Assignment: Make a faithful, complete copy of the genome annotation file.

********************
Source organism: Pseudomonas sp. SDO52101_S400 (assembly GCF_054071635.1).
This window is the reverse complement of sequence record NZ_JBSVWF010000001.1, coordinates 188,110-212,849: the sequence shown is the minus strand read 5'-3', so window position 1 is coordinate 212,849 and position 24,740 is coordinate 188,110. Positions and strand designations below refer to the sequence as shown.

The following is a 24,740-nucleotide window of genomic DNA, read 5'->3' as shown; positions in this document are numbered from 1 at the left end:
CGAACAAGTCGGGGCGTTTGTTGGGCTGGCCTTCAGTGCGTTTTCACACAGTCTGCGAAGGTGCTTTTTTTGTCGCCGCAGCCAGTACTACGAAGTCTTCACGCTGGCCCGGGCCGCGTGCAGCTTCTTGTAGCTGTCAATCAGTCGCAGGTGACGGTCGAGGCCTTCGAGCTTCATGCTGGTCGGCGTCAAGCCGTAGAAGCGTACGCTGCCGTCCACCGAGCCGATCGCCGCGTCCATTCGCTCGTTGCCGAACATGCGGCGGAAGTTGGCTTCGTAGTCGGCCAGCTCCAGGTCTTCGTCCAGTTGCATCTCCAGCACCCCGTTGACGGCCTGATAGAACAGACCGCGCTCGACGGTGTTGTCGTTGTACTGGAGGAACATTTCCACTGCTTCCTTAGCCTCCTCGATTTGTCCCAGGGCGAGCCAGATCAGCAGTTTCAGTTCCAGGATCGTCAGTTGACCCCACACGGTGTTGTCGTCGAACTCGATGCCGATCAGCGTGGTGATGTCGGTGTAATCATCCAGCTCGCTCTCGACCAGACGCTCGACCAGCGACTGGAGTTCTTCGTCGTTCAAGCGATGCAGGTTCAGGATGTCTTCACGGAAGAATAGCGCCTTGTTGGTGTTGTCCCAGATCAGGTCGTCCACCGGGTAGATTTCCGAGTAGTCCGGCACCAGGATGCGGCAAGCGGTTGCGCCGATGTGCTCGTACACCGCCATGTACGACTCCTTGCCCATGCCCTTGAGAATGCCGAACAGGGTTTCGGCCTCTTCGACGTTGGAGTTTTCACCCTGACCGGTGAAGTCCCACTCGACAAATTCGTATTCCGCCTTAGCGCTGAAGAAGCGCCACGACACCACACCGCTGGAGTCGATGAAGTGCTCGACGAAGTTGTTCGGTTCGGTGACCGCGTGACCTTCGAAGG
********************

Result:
Source organism: Pseudomonas sp. SDO52101_S400 (assembly GCF_054071635.1).
This window is the reverse complement of sequence record NZ_JBSVWF010000001.1, coordinates 188,110-212,849: the sequence shown is the minus strand read 5'-3', so window position 1 is coordinate 212,849 and position 24,740 is coordinate 188,110. Positions and strand designations below refer to the sequence as shown.

The following is a 24,740-nucleotide window of genomic DNA, read 5'->3' as shown; positions in this document are numbered from 1 at the left end:
CGAACAAGTCGGGGCGTTTGTTGGGCTGGCCTTCAGTGCGTTTTCACACAGTCTGCGAAGGTGCTTTTTTTGTCGCCGCAGCCAGTACTACGAAGTCTTCACGCTGGCCCGGGCCGCGTGCAGCTTCTTGTAGCTGTCAATCAGTCGCAGGTGACGGTCGAGGCCTTCGAGCTTCATGCTGGTCGGCGTCAAGCCGTAGAAGCGTACGCTGCCGTCCACCGAGCCGATCGCCGCGTCCATTCGCTCGTTGCCGAACATGCGGCGGAAGTTGGCTTCGTAGTCGGCCAGCTCCAGGTCTTCGTCCAGTTGCATCTCCAGCACCCCGTTGACGGCCTGATAGAACAGACCGCGCTCGACGGTGTTGTCGTTGTACTGGAGGAACATTTCCACTGCTTCCTTAGCCTCCTCGATTTGTCCCAGGGCGAGCCAGATCAGCAGTTTCAGTTCCAGGATCGTCAGTTGACCCCACACGGTGTTGTCGTCGAACTCGATGCCGATCAGCGTGGTGATGTCGGTGTAATCATCCAGCTCGCTCTCGACCAGACGCTCGACCAGCGACTGGAGTTCTTCGTCGTTCAAGCGATGCAGGTTCAGGATGTCTTCACGGAAGAATAGCGCCTTGTTGGTGTTGTCCCAGATCAGGTCGTCCACCGGGTAGATTTCCGAGTAGTCCGGCACCAGGATGCGGCAAGCGGTTGCGCCGATGTGCTCGTACACCGCCATGTACGACTCCTTGCCCATGCCCTTGAGAATGCCGAACAGGGTTTCGGCCTCTTCGACGTTGGAGTTTTCACCCTGACCGGTGAAGTCCCACTCGACAAATTCGTATTCCGCCTTAGCGCTGAAGAAGCGCCACGACACCACACCGCTGGAGTCGATGAAGTGCTCGACGAAGTTGTTCGGTTCGGTGACCGCGTGACCTTCGAAGG